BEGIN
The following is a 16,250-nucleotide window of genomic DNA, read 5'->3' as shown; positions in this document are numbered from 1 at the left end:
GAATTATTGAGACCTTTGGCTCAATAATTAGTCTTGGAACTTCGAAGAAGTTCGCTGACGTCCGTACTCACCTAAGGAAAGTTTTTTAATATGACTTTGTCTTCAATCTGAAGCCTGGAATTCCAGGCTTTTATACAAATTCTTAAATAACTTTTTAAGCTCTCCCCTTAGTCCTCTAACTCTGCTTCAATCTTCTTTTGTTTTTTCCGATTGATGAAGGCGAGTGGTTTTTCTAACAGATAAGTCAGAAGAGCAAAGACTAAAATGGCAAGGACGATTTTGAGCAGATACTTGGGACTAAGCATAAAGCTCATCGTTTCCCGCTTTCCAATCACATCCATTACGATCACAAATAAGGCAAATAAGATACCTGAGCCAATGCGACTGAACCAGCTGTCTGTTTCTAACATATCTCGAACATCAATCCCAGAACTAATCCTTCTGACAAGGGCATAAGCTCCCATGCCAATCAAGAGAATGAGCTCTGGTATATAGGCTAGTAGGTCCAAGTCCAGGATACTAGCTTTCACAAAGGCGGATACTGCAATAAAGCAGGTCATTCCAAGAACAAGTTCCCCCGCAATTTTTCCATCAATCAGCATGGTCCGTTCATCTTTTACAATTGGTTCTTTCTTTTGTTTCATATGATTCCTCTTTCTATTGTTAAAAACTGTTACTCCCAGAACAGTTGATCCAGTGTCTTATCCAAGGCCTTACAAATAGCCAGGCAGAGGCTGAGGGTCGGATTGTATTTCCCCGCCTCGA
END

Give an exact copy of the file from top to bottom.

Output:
The following is a 16,250-nucleotide window of genomic DNA, read 5'->3' as shown; positions in this document are numbered from 1 at the left end:
GAATTATTGAGACCTTTGGCTCAATAATTAGTCTTGGAACTTCGAAGAAGTTCGCTGACGTCCGTACTCACCTAAGGAAAGTTTTTTAATATGACTTTGTCTTCAATCTGAAGCCTGGAATTCCAGGCTTTTATACAAATTCTTAAATAACTTTTTAAGCTCTCCCCTTAGTCCTCTAACTCTGCTTCAATCTTCTTTTGTTTTTTCCGATTGATGAAGGCGAGTGGTTTTTCTAACAGATAAGTCAGAAGAGCAAAGACTAAAATGGCAAGGACGATTTTGAGCAGATACTTGGGACTAAGCATAAAGCTCATCGTTTCCCGCTTTCCAATCACATCCATTACGATCACAAATAAGGCAAATAAGATACCTGAGCCAATGCGACTGAACCAGCTGTCTGTTTCTAACATATCTCGAACATCAATCCCAGAACTAATCCTTCTGACAAGGGCATAAGCTCCCATGCCAATCAAGAGAATGAGCTCTGGTATATAGGCTAGTAGGTCCAAGTCCAGGATACTAGCTTTCACAAAGGCGGATACTGCAATAAAGCAGGTCATTCCAAGAACAAGTTCCCCCGCAATTTTTCCATCAATCAGCATGGTCCGTTCATCTTTTACAATTGGTTCTTTCTTTTGTTTCATATGATTCCTCTTTCTATTGTTAAAAACTGTTACTCCCAGAACAGTTGATCCAGTGTCTTATCCAAGGCCTTACAAATAGCCAGGCAGAGGCTGAGGGTCGGATTGTATTTCCCCGCCTCGA